This is a bad movie. A bad, bad, very bad, awful, barely coherent waste of 70 minutes. The good news is, for we gluttons of substandard cinema, this flick is in the public domain, so it won’t cost anything to rent. Just head over to archive.org, and there it is, ready to ruin one’s evening for free.
From screenwriter John W. Steiner, and directed by shitty movie auteur Jerry Warren, The Incredible Petrified World tells the story of four intrepid explorers walking around in a cave. That’s about it. Oh, important plot point: the cave is at the bottom of the ocean. And that is it. Oh, wait, there’s also a guy in the cave, wearing, perhaps, the most hilarious wig and fake beard ever seen in film. And that, really, is it.
John Carradine plays Millard Wyman, an inventor who has convinced four souls to descend to the ocean floor in his experimental diving bell. Wyman won’t be joining them, because by 1959, when this flick was released, Carradine was already finished with roles that took effort. The four suckers he tricks into risking their lives for his glory are Craig Randall (Robert Clarke), Dale Marshall (Phyllis Coates), Paul Whitmore (Allen Windsor), and Lauri Talbott (Sheila Noonan).
The diving bell is a piece of glorious low-rent b-movie construction. It looks like a balsa wood frame with some canvas stretched over it, and it sways noticeably in the light ocean breeze as it hangs off the side of the expedition’s ship. Even better, when the shot changes to an interior set of the bell, it is very much bigger on the inside. Here we have a film that just doesn’t give a shit. High school play-quality sets are what Warren could afford, so that’s what viewers get.
The bell, with occupants, is lowered into the ocean, the cable holding it snaps, and down the bell goes to the bottom. No worries, though. The four crewmembers don wetsuits and swim to a cave (location shoots were done at Colossal Cave in Arizona), which happens to be dry and well-lighted on the inside. What’s funny to me about this is Warren and company ignored all known facts about water pressure, airlocks, and diving at depth, yet felt it necessary to explain that the cave has light because the rock is saturated with phosphorus. Whatever.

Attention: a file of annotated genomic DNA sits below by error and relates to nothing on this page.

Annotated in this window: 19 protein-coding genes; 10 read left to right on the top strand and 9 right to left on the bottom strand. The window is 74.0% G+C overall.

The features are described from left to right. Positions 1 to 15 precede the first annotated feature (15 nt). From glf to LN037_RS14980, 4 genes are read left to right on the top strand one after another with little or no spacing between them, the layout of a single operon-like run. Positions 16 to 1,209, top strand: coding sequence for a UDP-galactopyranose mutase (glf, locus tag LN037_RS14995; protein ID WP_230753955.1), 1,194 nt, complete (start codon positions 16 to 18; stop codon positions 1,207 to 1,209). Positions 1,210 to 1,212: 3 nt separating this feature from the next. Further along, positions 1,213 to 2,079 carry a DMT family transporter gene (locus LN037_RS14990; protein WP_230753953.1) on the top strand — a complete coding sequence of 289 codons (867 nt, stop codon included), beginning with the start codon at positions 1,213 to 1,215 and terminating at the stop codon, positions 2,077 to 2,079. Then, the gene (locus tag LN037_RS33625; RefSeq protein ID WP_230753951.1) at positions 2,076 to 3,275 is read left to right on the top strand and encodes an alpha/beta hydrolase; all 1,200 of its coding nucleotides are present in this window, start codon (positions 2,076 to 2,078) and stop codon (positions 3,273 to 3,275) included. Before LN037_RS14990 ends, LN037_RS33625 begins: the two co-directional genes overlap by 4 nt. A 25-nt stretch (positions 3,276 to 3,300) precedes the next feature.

At this point, viewers might be expecting prehistoric monsters or savage Neanderthals to menace the group. Nope. They just kind of wander around the cave for a bit until they run into Ingol (Maurice Bernard), a shipwrecked sailor who has been trapped in the cave for over a decade.
It’s Ingol that has the crazy hair and beard. Warren also had Bernard stumble over his lines, as if he hasn’t spoken a word in a very long time. It’s silly and stupid, but also the only truly hilarious aspect of a movie that is marked by its dullness. It takes about an hour of its short running time to get to Ingol, but it feels twice as long. What happens after that? Everyone but Ingol gets rescued. The end.
The Incredible Petrified World is for shitty movie fans that love trolling on the bottom. It’s more bad than shitty, lacking in many of the bare necessities one expects from a film made by professionals. That could be one reason it sat on the shelf for a couple years before it was finally released as the back end of a double feature. Even Warren knew this dog wasn’t watchable.
I agree with Warren’s judgment, and cast this film down into the nether regions of the Watchability Index, amongst the most wretched of the wretched, displacing The Human Centipede at #318. Stay away, unless one really is a shitty movie masochist.